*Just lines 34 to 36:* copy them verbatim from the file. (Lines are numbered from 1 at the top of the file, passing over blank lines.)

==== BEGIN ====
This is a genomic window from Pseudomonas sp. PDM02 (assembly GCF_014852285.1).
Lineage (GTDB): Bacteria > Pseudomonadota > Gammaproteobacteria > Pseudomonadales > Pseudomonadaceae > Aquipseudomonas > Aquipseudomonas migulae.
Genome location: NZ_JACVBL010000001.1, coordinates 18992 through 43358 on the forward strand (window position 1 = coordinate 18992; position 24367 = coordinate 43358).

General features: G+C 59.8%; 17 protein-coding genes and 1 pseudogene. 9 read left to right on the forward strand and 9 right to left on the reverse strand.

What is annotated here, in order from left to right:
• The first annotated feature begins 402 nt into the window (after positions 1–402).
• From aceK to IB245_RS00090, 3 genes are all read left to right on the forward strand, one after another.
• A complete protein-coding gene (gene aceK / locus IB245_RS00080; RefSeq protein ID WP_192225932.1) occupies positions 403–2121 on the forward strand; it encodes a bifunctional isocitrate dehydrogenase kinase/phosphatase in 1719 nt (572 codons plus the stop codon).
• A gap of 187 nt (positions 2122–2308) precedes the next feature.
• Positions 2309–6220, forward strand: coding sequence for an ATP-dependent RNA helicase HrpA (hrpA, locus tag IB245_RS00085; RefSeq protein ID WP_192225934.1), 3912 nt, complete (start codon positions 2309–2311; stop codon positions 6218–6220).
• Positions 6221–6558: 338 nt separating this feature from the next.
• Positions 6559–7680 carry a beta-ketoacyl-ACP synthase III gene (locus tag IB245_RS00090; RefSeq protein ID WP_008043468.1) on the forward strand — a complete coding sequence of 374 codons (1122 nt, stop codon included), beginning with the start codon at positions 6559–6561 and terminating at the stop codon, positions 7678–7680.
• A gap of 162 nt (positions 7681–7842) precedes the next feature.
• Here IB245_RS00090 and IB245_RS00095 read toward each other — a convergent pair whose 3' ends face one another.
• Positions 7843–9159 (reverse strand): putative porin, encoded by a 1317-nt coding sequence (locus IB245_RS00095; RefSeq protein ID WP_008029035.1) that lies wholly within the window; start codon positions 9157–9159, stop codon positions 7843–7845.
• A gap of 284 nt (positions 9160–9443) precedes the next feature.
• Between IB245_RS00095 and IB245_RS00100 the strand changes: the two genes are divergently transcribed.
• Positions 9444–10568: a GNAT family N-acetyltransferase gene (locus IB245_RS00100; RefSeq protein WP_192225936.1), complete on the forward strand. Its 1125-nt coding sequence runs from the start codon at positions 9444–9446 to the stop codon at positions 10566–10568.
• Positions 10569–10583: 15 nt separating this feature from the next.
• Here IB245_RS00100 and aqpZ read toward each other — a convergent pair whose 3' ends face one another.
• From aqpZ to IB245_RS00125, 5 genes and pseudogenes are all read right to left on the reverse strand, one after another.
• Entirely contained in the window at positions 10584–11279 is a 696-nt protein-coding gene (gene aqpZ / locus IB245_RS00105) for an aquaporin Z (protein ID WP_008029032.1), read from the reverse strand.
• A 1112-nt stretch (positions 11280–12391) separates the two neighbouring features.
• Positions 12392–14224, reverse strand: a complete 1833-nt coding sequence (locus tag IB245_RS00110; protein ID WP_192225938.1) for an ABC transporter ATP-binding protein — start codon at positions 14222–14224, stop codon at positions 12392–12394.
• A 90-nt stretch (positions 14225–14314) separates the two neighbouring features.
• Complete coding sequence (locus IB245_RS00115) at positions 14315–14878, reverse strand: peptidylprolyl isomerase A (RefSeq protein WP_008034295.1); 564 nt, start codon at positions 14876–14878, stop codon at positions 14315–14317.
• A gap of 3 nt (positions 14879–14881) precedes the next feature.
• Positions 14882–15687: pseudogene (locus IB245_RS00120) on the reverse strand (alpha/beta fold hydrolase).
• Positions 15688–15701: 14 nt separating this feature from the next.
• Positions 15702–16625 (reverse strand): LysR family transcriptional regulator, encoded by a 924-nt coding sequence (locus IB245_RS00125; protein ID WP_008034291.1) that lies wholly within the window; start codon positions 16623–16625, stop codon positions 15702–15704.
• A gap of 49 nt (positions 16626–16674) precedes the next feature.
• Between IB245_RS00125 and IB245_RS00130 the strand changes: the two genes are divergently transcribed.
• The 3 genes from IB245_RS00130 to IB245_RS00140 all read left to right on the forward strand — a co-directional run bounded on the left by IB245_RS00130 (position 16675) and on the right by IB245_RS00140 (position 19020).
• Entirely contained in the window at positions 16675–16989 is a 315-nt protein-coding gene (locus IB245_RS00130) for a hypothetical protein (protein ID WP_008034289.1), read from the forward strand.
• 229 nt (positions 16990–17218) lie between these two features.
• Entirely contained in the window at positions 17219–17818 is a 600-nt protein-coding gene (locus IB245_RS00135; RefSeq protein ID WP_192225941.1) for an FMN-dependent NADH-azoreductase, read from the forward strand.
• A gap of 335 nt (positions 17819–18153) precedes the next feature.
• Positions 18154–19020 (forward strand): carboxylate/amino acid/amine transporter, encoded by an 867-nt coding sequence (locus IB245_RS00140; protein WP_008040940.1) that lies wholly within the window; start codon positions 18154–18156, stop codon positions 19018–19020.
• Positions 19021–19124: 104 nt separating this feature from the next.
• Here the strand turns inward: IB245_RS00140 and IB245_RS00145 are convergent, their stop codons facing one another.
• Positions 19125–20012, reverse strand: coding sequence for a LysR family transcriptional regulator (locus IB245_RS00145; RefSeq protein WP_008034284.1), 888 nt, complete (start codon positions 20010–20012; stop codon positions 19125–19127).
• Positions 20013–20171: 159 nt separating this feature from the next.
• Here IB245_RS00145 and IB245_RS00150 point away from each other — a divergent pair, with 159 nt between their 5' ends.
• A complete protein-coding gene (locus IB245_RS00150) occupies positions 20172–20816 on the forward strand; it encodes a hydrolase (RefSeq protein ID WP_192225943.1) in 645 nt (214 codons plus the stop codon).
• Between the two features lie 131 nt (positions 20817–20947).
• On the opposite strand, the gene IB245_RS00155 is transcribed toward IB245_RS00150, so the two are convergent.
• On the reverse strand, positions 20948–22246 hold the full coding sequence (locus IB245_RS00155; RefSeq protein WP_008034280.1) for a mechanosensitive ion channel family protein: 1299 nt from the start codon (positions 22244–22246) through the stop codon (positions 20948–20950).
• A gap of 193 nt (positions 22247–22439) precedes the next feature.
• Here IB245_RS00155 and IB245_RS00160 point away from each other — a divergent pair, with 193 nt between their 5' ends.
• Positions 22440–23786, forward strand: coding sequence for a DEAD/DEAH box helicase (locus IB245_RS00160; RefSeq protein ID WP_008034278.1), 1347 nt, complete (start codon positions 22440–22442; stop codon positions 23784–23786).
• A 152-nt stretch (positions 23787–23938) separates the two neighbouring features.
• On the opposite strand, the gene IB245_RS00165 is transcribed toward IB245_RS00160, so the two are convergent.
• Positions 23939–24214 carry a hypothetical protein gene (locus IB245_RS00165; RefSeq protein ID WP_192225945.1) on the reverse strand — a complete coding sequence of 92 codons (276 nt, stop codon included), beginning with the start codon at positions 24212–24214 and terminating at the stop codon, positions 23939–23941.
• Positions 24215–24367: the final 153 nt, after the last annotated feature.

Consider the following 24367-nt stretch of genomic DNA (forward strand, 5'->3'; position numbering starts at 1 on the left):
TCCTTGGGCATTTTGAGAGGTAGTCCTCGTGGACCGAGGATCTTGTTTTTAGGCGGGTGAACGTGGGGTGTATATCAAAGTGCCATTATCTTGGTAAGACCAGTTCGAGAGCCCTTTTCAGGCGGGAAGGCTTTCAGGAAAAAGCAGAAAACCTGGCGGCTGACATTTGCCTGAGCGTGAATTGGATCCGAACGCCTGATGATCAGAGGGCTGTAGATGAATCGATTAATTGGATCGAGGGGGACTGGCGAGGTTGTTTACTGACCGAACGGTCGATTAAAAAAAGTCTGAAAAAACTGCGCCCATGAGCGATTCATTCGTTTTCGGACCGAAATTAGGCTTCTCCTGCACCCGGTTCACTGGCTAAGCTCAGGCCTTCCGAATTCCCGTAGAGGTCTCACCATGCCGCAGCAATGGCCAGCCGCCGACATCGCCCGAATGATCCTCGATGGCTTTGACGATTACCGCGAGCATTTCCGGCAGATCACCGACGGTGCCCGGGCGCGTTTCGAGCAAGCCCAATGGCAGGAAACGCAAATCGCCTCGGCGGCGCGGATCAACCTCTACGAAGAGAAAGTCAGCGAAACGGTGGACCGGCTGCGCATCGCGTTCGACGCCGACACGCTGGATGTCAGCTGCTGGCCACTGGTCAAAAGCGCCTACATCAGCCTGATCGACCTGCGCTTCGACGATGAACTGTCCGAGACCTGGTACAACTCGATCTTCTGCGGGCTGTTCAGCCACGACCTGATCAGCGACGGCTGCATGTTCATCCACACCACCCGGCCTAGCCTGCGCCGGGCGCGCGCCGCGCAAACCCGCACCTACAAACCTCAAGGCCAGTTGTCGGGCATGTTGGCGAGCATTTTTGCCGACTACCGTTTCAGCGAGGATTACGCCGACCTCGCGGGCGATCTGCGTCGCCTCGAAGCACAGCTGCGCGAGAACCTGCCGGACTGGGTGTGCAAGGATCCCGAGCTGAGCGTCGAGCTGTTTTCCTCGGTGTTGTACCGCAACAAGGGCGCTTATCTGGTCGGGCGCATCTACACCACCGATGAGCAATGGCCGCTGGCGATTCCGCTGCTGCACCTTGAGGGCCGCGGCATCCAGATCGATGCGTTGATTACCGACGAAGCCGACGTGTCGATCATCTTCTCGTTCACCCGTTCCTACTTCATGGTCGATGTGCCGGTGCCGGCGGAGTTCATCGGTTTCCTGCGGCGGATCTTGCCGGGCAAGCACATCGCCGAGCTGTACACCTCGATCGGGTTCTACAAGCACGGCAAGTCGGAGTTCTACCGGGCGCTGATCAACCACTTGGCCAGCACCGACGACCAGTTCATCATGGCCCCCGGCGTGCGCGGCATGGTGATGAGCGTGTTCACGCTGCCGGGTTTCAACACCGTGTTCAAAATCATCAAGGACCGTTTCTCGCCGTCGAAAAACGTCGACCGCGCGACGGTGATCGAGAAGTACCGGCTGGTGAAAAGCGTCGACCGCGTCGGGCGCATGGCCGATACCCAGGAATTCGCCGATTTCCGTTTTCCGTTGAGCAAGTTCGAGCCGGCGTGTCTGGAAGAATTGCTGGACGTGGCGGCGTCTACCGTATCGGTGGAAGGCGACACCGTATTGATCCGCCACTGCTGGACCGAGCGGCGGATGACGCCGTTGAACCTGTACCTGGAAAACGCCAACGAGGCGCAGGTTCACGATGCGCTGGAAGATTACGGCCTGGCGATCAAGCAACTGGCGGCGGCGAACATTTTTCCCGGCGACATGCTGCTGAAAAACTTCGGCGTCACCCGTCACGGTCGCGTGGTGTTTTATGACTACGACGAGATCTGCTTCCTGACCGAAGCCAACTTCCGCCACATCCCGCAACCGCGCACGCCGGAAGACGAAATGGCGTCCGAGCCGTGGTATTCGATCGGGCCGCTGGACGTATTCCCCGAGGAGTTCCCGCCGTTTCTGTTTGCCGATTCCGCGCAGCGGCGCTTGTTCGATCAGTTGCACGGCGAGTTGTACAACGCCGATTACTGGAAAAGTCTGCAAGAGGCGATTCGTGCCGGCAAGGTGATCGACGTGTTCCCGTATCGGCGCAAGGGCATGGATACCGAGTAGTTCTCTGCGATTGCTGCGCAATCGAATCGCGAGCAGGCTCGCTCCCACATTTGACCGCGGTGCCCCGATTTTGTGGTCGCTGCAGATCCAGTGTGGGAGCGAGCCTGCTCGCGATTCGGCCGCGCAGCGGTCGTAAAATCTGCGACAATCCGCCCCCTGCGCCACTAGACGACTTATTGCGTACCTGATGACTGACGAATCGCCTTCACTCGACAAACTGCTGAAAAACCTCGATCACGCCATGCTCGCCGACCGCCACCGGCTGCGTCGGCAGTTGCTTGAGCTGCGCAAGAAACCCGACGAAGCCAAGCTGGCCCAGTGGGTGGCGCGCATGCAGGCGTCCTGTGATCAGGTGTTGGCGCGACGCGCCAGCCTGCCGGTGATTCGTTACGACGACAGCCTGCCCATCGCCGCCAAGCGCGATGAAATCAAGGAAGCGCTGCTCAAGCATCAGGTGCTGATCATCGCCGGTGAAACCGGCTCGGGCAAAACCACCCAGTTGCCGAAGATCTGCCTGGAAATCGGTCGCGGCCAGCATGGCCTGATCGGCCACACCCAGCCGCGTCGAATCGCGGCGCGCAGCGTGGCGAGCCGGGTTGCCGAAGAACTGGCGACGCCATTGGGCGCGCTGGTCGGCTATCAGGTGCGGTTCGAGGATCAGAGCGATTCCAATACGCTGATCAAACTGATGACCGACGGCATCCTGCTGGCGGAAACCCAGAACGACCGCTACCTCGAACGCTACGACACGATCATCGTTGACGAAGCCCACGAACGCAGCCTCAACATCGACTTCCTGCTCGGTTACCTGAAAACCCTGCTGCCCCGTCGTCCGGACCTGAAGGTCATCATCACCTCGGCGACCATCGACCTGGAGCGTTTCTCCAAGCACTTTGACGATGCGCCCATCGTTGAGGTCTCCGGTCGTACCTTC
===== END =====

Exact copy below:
• Entirely contained in the window at positions 16675–16989 is a 315-nt protein-coding gene (locus IB245_RS00130) for a hypothetical protein (protein ID WP_008034289.1), read from the forward strand.
• 229 nt (positions 16990–17218) lie between these two features.
• Entirely contained in the window at positions 17219–17818 is a 600-nt protein-coding gene (locus IB245_RS00135; RefSeq protein ID WP_192225941.1) for an FMN-dependent NADH-azoreductase, read from the forward strand.